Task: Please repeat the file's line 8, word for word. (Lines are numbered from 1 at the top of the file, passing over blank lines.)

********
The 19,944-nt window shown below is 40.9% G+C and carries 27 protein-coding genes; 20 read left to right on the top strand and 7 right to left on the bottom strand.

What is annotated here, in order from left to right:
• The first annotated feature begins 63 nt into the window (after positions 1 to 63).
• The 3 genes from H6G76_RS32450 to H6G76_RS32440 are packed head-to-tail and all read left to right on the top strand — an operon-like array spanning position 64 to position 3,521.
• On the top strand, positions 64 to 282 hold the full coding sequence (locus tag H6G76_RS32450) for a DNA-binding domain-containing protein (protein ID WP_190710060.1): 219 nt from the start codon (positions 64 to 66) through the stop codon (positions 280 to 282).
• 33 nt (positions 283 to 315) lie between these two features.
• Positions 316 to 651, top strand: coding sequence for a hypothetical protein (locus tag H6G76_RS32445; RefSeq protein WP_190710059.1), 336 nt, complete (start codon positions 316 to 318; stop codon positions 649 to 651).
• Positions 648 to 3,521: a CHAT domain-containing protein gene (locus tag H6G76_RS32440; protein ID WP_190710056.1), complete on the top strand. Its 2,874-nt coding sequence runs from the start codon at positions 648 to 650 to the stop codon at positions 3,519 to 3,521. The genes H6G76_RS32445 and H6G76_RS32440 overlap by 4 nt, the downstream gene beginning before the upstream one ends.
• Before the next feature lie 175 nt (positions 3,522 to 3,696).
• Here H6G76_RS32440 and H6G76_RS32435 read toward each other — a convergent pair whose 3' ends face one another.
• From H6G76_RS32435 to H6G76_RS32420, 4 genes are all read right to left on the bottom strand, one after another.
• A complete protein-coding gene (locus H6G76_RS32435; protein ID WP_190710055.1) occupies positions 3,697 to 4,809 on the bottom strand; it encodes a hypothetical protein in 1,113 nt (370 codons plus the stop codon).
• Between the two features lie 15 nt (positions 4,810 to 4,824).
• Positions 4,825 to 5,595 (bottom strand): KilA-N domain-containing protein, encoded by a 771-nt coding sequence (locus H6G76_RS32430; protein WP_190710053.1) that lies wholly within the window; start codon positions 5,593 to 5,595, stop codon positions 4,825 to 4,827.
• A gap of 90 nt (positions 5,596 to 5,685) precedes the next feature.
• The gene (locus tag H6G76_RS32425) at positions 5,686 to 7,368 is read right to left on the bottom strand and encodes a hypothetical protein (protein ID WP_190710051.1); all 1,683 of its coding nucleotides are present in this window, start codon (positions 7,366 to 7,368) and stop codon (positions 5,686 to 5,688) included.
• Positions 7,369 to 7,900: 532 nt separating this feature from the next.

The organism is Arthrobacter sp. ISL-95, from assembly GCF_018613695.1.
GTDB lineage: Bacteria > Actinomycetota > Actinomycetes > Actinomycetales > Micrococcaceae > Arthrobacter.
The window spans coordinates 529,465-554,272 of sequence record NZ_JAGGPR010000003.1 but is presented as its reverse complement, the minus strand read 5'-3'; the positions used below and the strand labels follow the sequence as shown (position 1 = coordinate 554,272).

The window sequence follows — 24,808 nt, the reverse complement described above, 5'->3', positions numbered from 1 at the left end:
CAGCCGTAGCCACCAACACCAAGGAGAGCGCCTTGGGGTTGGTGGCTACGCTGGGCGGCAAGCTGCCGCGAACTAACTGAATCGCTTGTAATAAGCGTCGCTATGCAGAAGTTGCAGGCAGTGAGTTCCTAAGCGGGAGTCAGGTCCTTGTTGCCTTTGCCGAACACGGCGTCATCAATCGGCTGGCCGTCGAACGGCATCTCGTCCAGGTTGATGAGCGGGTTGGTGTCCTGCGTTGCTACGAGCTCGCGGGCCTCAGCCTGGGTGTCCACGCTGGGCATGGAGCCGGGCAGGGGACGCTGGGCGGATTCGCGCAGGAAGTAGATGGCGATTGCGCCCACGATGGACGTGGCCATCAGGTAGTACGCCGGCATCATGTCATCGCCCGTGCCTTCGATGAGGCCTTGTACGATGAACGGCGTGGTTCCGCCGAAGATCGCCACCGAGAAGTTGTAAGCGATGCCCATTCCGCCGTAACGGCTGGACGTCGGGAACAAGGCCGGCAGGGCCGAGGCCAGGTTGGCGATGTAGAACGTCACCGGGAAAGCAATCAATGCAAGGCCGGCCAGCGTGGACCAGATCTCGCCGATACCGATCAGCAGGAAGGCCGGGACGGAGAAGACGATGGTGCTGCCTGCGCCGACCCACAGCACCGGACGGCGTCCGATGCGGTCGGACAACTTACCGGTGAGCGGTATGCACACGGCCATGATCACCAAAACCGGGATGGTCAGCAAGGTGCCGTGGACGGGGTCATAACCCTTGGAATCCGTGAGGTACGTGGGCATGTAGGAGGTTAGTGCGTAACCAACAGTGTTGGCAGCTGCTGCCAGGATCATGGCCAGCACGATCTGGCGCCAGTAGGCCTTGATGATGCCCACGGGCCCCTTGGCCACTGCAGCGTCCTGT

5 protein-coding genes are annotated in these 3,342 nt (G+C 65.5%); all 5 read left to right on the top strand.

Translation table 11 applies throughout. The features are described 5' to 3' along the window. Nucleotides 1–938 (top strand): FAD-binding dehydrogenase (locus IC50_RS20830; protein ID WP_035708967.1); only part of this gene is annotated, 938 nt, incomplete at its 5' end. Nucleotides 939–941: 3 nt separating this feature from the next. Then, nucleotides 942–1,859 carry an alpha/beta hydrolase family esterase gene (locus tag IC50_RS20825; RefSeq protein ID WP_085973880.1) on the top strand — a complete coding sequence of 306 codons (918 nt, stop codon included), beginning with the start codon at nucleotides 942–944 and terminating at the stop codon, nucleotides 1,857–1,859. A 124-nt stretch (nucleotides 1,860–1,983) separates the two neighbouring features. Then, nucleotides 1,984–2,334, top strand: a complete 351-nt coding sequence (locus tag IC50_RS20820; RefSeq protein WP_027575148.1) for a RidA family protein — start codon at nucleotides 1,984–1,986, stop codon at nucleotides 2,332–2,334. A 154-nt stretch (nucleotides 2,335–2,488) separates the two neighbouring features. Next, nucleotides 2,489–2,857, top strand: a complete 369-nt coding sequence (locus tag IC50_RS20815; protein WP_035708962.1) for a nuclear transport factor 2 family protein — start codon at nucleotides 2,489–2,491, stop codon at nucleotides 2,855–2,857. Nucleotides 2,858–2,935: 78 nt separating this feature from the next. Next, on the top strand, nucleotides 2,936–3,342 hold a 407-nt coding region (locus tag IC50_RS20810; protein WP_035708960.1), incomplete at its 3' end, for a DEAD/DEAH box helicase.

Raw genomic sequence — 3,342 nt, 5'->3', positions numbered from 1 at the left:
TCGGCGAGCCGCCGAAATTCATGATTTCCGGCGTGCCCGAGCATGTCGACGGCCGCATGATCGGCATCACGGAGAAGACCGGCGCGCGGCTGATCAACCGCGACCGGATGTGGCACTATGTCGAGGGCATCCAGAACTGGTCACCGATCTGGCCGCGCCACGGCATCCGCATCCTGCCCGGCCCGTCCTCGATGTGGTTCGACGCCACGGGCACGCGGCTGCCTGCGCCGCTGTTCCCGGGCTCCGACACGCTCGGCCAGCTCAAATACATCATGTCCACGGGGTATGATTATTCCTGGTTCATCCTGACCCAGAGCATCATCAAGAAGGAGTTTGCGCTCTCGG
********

• Positions 648 to 3,521: a CHAT domain-containing protein gene (locus tag H6G76_RS32440; protein ID WP_190710056.1), complete on the top strand. Its 2,874-nt coding sequence runs from the start codon at positions 648 to 650 to the stop codon at positions 3,519 to 3,521. The genes H6G76_RS32445 and H6G76_RS32440 overlap by 4 nt, the downstream gene beginning before the upstream one ends.